Nearly half a million customers remain without power in Puerto Rico more than four months after Hurricane Maria battered the US territory, according to the island's electric power authority.
Still, the beleaguered Puerto Rico Electric Power Authority, or PREPA, announced what it called a "major milestone" in the recovery from the September storm, with the restoration of power to more than 1 million clients Wednesday.
"We still have several hundred thousand residents and business owners who remain without power, which is unacceptable," Justo Gonzalez, PREPA's interim executive director, said in a statement.
More than 450,000 customers remain in the dark, the utility said.
A government website said Thursday that 68.25% of the utility's customers have power.
The utility has said customers include residential, commercial and industrial clients. It's unclear how many individual people continue to struggle through Maria's aftermath in darkness.
Puerto Rico's 3.4 million citizens have endured months of hardship since Maria made landfall on September 20 with 155 mph winds.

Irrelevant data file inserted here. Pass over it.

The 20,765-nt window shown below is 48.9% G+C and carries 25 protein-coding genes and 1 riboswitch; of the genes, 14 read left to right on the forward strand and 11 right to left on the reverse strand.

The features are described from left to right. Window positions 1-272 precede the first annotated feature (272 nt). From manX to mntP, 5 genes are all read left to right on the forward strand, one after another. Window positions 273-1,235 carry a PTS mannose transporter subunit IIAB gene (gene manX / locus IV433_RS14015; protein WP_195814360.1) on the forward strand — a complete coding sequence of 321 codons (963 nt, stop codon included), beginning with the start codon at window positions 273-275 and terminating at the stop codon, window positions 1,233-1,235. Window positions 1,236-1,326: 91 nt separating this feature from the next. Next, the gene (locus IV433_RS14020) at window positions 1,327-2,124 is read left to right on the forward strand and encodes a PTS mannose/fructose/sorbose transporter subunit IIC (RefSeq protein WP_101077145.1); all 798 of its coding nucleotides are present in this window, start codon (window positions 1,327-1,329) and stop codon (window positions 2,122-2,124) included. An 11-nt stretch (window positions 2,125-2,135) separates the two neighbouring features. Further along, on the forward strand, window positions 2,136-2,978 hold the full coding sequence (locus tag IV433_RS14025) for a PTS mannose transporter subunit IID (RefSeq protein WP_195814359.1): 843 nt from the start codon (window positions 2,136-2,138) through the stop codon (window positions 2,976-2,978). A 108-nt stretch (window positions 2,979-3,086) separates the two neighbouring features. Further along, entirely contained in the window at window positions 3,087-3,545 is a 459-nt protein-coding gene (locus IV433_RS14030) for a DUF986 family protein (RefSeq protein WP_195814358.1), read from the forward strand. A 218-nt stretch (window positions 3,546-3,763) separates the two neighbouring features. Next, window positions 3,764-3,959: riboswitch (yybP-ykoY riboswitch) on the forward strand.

Thousands still await government-issued tarps as temporary replacements to roofs blown away by the storm. More than 170 displaced residents remain in nine shelters across the island, while nearly 900 others have been temporarily put up in hotels by the Federal Emergency Management Agency.
The PREPA statement said it is working with state and federal agencies, including the US Army Corps of Engineers and FEMA, as well as power industry contractors "to execute an aggressive plan to advance the restoration."
PREPA came under fire late last year after entering into a controversial $300 million contract with Whitefish Energy, a small Montana-based firm that employed two people when the storm hit.
Hurricane Maria was a Category 4 hurricane when it struck Puerto Rico. It was the strongest storm to hit the island in 85 years and left much of it without power or water.
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